Bungie’s original Halo, released for the Xbox in 2001, was a landmark console game. Aside from giving Microsoft’s freshman entry into the console arena a system seller and a uniquely Xbox cultural character, Halo was the best first-person shooter to be released on a console since the days of Goldeneye and Perfect Dark. It had intelligent single-player gameplay consisting of varied enemy encounters in open terrain, solid gunplay, support for 4-16 player local multiplayer, and a perfect control scheme and input response. When Halo 2 was released three years later (with an astonishing increase in visual fidelity over Halo), the campaign remained largely the same but the multiplayer took advantage of Xbox Live and quickly became the multiplayer game of the console generation.

Halo 3’s predecessors made for a pretty rough act to follow. Aside from being the first Halo game on a new generation of consoles, what could Halo offer to the series that would have the same gravity as Halo 1’s general existence and Halo 2’s standard-setting multiplayer? The non-ending, second game in a trilogy sort of ending that Halo 2 had didn’t really leave Halo 3 much room as far as story and game universe goes; Halo 3 had to continue the saga of Master Chief, the Covenant, the Flood, the Brutes, and so on. As such, the single-player campaign for Halo 3 was left to gamers’ minds as a foregone conclusion: there will be more Master Chief, the loathsome Flood would have to come back, something about Cortana, the come-uppance that the Prophet of Truth has coming, and all of those other story threads that exist within the Halo universe as established by the first two games.

And that’s exactly what happened. Halo 3 is the kind of game that everyone expects to be excellent, polished, and all-around amazingly-crafted game experience. And it is. The problem with the single-player portion of the game is just that: it’s as expected. The original Halo came out in 2001 and its core design principles are still heavily intertwined into every fiber of Halo 3’s existence. It’s a game where none of the weapons have an iron-sights aiming mode, where players can run and shoot their assault rifle without noticeably increased bullet spread over standing still or crouching, and where players have one movement speed with no spring or stamina. In some ways, Halo 3 echoes of first-person shooters of yore, which focused on action, cool weapons, and input simplicity. Halo 3’s core mechanics are focused in a completely different area than so much of its competition.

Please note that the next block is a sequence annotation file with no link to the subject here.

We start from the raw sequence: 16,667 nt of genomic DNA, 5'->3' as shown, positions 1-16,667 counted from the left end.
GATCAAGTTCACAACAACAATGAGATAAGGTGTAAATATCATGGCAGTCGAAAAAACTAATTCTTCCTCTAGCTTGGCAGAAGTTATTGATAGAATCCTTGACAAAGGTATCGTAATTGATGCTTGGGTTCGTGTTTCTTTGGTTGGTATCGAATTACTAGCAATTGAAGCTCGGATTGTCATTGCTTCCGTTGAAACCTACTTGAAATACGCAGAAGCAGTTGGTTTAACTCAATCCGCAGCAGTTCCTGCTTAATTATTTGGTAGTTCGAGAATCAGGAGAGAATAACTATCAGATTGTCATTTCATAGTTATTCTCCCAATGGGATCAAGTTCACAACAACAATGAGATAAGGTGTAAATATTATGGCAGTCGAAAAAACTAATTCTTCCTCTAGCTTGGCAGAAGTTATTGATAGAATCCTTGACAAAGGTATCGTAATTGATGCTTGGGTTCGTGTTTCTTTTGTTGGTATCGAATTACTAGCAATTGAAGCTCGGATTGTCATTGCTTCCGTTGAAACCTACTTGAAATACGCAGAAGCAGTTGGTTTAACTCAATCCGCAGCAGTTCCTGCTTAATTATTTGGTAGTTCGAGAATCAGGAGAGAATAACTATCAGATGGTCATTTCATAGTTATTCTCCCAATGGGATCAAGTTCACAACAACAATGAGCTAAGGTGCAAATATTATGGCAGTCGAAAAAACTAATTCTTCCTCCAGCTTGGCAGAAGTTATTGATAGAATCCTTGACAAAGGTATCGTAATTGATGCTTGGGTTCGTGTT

What Halo 3 does is to provide a series of wide-open and interesting encounters for players to utilize every strategy, play-style, and tactic they have in order to complete the encounter. Halo 3’s best “levels” are not the ones with the most awe-inspiring scripted events or action-packed shooter segments. Halo 3 is at its best when a level is composed of a series of discrete encounters that span wide, open outdoor environments (which is in line with Bungie’s “30 seconds of fun” mentality). It’s a game about surveillance, execution, and reaction.

When a player first enters an encounter space, the enemies are almost always unaware of his presence. If there are marine AI entities following the player, they will stand still and remain inactive until the player makes his first move. During this time, the player is free to wander around areas which are very clearly outside of the enemy’s viewing range. Players can get an idea for enemy groupings and patrols, what kind of weapons they’re rocking, any hidden snipers, and valuable mid-battle weapon caches that will be of use once the encounter starts. The caches are particularly of note because regardless of a player’s first move: the resulting battle will never end with a swift, tactical execution of actions. Halo 3 is not a game like Rainbow Six where the best room entry is one where all enemies are neutralized simultaneously; Halo 3 is a game where players have to weigh the threat level of every enemy and attempt to take out as many high-threat targets in the first phase to ease the difficulty of the ensuing chaos.